The Australian Senate’s Environment and Communications Committee has rejected the Greens’ bill to ban hydraulic fracturing and Commonwealth intervention into State regulation of land access.
APPEA CEO, Malcolm Roberts, has welcomed the decision stating that, “The gas industry understands that access to private land is a sensitive issue. The industry operates under rigorous State regulation which requires agreements to be made with landowners before explorers can enter private land. Land owners are entitled to compensation. Exploration is prohibited within set distances of buildings and other improvements.”
“The gas industry has more than 5000 access agreements with landowners in Queensland alone. With its relatively small footprint, gas can readily co-exist with other land uses.
“The Committee rightly found that the bill would be “unworkable.”
“The Committee also found that the bill would reduce the return to the community from the development of resources owned by the community,” said Mr Roberts.
The Senate’s Environment and Communications Committee has warned that:
“By providing an absolute right for landholders to veto land access, the bill could introduce what is essentially akin to a private ownership scheme for certain resources. Large amounts of compensation that private landholders may secure as a result of this would reduce the wider public benefit that arises from state ownership of the resources.”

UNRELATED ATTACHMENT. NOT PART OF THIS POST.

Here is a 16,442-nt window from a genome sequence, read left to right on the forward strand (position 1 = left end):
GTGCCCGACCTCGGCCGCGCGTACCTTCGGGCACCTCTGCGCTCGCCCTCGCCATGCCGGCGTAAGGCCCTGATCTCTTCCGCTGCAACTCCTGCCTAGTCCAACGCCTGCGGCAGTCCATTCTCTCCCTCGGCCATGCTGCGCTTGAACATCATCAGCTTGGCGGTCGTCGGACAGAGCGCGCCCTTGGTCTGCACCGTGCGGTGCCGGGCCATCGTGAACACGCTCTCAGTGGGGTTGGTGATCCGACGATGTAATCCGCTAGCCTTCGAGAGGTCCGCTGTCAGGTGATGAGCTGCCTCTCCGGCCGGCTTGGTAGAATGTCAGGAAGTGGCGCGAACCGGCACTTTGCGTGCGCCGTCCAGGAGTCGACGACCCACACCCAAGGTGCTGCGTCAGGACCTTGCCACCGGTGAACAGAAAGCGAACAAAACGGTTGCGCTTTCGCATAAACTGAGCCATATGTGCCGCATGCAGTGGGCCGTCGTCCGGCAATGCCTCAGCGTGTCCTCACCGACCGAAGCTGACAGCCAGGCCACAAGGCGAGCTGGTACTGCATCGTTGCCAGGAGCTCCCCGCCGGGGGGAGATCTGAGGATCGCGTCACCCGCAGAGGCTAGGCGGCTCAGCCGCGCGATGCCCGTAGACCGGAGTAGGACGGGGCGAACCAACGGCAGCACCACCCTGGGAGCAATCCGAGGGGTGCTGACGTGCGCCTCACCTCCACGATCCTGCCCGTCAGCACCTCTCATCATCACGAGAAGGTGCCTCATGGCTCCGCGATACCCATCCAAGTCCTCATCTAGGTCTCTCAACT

According to Mr Roberts, “there is no justification for the Commonwealth to override the power of State and Territory governments to regulate access to resources belonging to the States.”
“People rightly expect that governments adopt a sensible and science based approach to resource development and that this should deliver benefits to all Australians through significant royalty streams, jobs and investment.
“Such an approach is a key reason why, by decade’s end, the oil and gas industry’s contribution to national GDP is expected to be more than $55 billion per year, while taxes and royalties paid to governments are expected to exceed $13 billion per year.
“The current phase of investment in the gas industry has seen the reinvigoration of many rural towns and communities across Australia, with the building and funding of vital infrastructure.”